Examples of Extra-Biblical Resource Evidence for Hegesippus:
  • Hegesippus describes the ministry and demise of James (Jesus’ brother) at the hands of the pharisees.These accounts were not mentioned in the New Testament.
  • Hegesippus fervently retraced the roots of the early church and states he did so in order to ensure thecirculating testimonies concerning Christ were genuine.
  • In his research, Hegesippus recounts the ministries of several witnesses (primarily church fathers) notincluded in the Bible.
  • Hegesippus documents the interrogation of Jesus’ grand-nephews by Domitian and records they lived intothe reign of Trojan.
  • Hegesippus documents the martyrdom of Bishop Symeon, (the son of Cleopas mentioned in Luke 24:18).He was believed to be either a relativedisciple, and/or contemporary of Jesus.
  • Hegesippus addresses heresies being spread by differing sects, implying he did not focus his researchsolely on Biblical teachings.

Sunday, March 20, 2011

The Historical Jesus

Jewish Sources

FLAVIUS JOSEPHUS (37 – 100 A.D.) Josephus was a first century pharisee and historian of both priestly and royal ancestry who provided important insight into first-century Judaism. Josephus was born only three years after the crucifixion of Jesus, making him a credible witness to the historicity of Jesus.

“Now there was about this time Jesus, a wise man, if it be lawful to call him a man, for he was a doer of
wonderful works, a teacher of such men as receive the truth with pleasure. He drew over to him both many of the Jews and many of the Gentiles. He was the Christ, and when Pilate, at the suggestion of the principal men among us, had condemned him to the cross, those that loved him at the first did not forsake him. For he appeared to them alive again the third day. As the divine prophets had foretold these and ten thousand other wonderful things concerning him. And the tribes of Christians so named from him are not extinct at this day.”Antiquities XVIII, 3:2
Skeptic Interjection: Could this passage have been altered or interpolated by early Christian authors?Answer: Some think this passage is a complete interpolation while some believe the passage is authentic. However, the general consensus among scholars is that Josephus most likely made some sort of mention to Jesus but that the original text became distorted over time. 
1: The vocabulary found in the Testimonium is consistent with the vocabulary used in other passages in Antiquities. The phrase Now about this time is used at the beginning of this passage as well dozens of other passages. It’s also doubtful a Christian forger would have referred to Jesus as simply a wise man but then go on to assert claims of His divinity. Yet, Josephus uses this word to refer to many other notable (and purely human) figures. Josephus also uses the description of Jesus’ miracles as wonderful [astonishing, surprising]works. Lastly, Josephus refers to Christianity as atribe- just like he does many other times in reference to both major and minor sects.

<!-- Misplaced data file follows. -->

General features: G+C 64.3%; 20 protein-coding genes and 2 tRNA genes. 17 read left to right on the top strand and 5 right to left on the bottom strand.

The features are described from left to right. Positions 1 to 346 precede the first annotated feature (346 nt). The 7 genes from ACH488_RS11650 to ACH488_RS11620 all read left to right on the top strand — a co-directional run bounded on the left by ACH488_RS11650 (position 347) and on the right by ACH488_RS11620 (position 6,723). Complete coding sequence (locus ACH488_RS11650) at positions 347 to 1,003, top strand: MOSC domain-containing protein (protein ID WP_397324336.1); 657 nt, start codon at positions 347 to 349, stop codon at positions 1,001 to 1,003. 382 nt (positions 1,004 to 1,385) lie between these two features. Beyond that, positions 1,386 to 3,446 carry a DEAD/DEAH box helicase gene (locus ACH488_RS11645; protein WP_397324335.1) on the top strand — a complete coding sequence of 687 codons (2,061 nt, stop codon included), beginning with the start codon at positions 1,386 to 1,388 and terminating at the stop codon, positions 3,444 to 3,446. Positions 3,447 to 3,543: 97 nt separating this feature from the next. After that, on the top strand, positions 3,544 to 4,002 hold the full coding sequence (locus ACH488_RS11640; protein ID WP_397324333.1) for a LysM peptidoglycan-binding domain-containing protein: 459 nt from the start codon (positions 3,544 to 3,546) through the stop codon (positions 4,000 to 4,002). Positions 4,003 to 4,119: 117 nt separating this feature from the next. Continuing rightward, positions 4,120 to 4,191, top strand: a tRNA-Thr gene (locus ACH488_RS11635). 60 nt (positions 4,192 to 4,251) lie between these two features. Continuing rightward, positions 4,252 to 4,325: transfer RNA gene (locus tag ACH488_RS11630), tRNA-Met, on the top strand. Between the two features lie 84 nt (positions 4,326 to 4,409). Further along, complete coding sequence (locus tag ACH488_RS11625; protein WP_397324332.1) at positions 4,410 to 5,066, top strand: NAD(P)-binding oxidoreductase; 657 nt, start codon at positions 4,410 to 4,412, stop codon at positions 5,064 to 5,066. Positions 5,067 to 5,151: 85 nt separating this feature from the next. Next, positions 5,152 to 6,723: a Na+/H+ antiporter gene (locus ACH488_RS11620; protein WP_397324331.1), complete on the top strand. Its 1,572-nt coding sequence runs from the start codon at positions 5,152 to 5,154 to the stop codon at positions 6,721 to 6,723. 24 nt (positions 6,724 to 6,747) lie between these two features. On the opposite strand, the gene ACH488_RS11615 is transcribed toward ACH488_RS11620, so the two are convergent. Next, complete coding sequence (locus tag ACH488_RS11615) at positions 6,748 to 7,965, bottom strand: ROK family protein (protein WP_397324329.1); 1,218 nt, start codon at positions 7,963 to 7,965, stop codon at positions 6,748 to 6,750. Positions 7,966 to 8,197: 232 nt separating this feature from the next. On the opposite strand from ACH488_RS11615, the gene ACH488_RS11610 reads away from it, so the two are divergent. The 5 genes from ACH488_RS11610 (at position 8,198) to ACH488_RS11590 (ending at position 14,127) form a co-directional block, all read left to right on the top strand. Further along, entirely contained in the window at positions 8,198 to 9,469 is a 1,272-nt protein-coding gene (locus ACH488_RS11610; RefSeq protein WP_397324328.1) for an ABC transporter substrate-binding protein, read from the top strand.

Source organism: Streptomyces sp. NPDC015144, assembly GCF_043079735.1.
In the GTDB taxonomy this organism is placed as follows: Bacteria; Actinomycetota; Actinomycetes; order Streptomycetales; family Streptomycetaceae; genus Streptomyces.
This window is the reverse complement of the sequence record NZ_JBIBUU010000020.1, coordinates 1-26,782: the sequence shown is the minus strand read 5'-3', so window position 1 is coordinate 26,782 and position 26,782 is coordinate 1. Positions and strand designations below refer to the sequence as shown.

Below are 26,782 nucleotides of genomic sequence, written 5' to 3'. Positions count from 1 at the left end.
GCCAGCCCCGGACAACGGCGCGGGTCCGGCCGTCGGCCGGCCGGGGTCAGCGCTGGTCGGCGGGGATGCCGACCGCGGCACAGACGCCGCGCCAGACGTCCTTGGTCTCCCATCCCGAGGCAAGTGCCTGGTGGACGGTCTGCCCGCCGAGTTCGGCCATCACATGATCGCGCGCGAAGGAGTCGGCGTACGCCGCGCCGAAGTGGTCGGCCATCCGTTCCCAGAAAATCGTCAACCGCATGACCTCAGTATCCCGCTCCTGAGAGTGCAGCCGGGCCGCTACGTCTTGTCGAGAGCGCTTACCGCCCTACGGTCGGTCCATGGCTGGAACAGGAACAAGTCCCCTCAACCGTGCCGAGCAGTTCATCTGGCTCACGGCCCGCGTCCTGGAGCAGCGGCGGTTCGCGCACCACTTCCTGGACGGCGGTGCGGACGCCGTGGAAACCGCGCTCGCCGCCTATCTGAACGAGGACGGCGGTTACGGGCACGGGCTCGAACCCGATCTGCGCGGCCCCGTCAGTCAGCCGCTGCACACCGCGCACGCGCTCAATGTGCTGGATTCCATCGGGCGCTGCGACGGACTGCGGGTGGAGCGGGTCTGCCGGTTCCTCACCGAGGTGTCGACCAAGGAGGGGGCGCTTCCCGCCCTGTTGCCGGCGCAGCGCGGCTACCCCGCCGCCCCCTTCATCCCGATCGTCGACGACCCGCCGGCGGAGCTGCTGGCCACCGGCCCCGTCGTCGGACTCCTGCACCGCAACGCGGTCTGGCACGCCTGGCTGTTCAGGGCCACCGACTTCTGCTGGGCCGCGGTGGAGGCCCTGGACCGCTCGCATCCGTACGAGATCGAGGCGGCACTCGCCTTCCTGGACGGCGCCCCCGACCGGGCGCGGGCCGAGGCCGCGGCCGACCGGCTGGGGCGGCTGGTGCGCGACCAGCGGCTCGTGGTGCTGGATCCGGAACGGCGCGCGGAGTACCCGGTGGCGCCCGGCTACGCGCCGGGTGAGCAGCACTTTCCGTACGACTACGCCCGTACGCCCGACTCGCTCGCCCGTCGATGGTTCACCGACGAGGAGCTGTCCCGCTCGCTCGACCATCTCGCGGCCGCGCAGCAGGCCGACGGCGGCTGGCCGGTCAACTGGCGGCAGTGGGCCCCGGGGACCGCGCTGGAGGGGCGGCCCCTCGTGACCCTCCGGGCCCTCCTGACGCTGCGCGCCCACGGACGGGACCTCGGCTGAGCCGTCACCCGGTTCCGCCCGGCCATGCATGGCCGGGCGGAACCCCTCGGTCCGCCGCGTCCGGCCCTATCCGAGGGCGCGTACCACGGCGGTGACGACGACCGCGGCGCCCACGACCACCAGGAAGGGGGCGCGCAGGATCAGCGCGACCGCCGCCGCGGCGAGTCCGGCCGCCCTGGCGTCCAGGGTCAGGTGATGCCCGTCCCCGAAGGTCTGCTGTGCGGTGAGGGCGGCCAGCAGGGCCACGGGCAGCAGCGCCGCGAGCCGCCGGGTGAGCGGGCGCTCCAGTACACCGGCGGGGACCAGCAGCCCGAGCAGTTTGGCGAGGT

2: Once the disputed words (printed in regular font in the above passage) are removed, Josephus’ thought process flows just as well. This lends credence to the possibility the passage wasn’t wholly interpolated but perhaps altered. When we omit the disputed words, the passage seems consistent with what an orthodox Jew would say concerning Jesus:

“Now there was about this time Jesus, a wise man,

for he was a doer of wonderful works, a teacher of

such men as receive the truth with pleasure. He
drew over to him both many of the Jews and many
of the Gentiles. And when Pilate, at the suggestion
of the principal men among us, had condemned him
to the cross, those that loved him at the first did not
forsake him. And the tribes of Christians so named
from him are not extinct at this day.”
3: Greek and Arabic translations of the Testimonium contain disclaimers preceding the suspicious declarations such as “Jesus who was believed to be the Christ” and It has been reported that He appeared to them alive again on the third day.” If anything, this could lead to the speculation that Christian authors did not add to the text but edited it by deleting the disclaimers!
4: The earliest versions of Antiquities contain the passage as it is presented above. Objection: The
earliest surviving copy dates from 10th century A.D. (plenty of time from the publication of Antiquities 
to alter or interpolate the passage). Answer: This is true. We do not have an extant copy of Antiquities dating from before 10th century A.D. What we do have however, is several citations of this passage by other authors prior to the 10th century).
5: Many defenders of the Testimonium’s authenticity speculate that if it had been wholly interpolated by a Christian, they most likely would have inserted the passage next to the John the Baptist references. Though I understand their reasoning, I feel this argument is based on conjecture instead of evidence. The alleged Christian forger could have had just as much reason to insert this passage next to the John passage, the Pilate passage, or the James passage.
1: This passage seems to interrupt the continuity of Josephus’ thought process in the previous and subsequent verses. Answer: Interruptions are frequently found in Josephus’ works since he composed his histories during different sittings. Furthermore, Josephus was known to use the assistance of scribes during his writings which could easily resolve this issue.
2: The passage contains proclamations an orthodox Jew would not make such as Jesus being the Christ.